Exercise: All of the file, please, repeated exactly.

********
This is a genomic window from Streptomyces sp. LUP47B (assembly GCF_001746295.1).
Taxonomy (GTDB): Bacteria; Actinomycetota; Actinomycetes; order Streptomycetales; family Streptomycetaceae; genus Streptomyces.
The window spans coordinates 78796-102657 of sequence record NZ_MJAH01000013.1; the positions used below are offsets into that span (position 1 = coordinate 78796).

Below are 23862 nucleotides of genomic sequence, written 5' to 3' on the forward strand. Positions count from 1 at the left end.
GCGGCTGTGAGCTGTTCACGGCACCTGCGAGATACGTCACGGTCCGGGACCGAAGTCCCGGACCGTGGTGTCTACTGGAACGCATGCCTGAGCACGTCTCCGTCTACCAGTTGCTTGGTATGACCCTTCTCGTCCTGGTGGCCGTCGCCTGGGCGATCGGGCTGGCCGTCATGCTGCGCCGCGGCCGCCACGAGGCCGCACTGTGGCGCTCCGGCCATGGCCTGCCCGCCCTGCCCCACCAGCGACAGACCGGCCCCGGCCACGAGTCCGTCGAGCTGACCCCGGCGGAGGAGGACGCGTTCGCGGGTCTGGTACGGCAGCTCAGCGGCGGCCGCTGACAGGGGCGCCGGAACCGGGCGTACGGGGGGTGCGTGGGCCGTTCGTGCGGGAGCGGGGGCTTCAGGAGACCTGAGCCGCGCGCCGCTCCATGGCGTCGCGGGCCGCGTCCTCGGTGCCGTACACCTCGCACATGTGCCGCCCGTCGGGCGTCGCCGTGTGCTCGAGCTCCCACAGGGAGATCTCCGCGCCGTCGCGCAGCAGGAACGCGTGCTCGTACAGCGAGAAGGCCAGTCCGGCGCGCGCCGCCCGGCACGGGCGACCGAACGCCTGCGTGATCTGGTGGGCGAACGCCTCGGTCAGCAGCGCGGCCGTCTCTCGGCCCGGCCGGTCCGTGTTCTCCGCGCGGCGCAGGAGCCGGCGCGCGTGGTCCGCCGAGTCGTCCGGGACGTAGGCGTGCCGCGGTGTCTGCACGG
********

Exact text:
This is a genomic window from Streptomyces sp. LUP47B (assembly GCF_001746295.1).
Taxonomy (GTDB): Bacteria; Actinomycetota; Actinomycetes; order Streptomycetales; family Streptomycetaceae; genus Streptomyces.
The window spans coordinates 78796-102657 of sequence record NZ_MJAH01000013.1; the positions used below are offsets into that span (position 1 = coordinate 78796).

Below are 23862 nucleotides of genomic sequence, written 5' to 3' on the forward strand. Positions count from 1 at the left end.
GCGGCTGTGAGCTGTTCACGGCACCTGCGAGATACGTCACGGTCCGGGACCGAAGTCCCGGACCGTGGTGTCTACTGGAACGCATGCCTGAGCACGTCTCCGTCTACCAGTTGCTTGGTATGACCCTTCTCGTCCTGGTGGCCGTCGCCTGGGCGATCGGGCTGGCCGTCATGCTGCGCCGCGGCCGCCACGAGGCCGCACTGTGGCGCTCCGGCCATGGCCTGCCCGCCCTGCCCCACCAGCGACAGACCGGCCCCGGCCACGAGTCCGTCGAGCTGACCCCGGCGGAGGAGGACGCGTTCGCGGGTCTGGTACGGCAGCTCAGCGGCGGCCGCTGACAGGGGCGCCGGAACCGGGCGTACGGGGGGTGCGTGGGCCGTTCGTGCGGGAGCGGGGGCTTCAGGAGACCTGAGCCGCGCGCCGCTCCATGGCGTCGCGGGCCGCGTCCTCGGTGCCGTACACCTCGCACATGTGCCGCCCGTCGGGCGTCGCCGTGTGCTCGAGCTCCCACAGGGAGATCTCCGCGCCGTCGCGCAGCAGGAACGCGTGCTCGTACAGCGAGAAGGCCAGTCCGGCGCGCGCCGCCCGGCACGGGCGACCGAACGCCTGCGTGATCTGGTGGGCGAACGCCTCGGTCAGCAGCGCGGCCGTCTCTCGGCCCGGCCGGTCCGTGTTCTCCGCGCGGCGCAGGAGCCGGCGCGCGTGGTCCGCCGAGTCGTCCGGGACGTAGGCGTGCCGCGGTGTCTGCACGG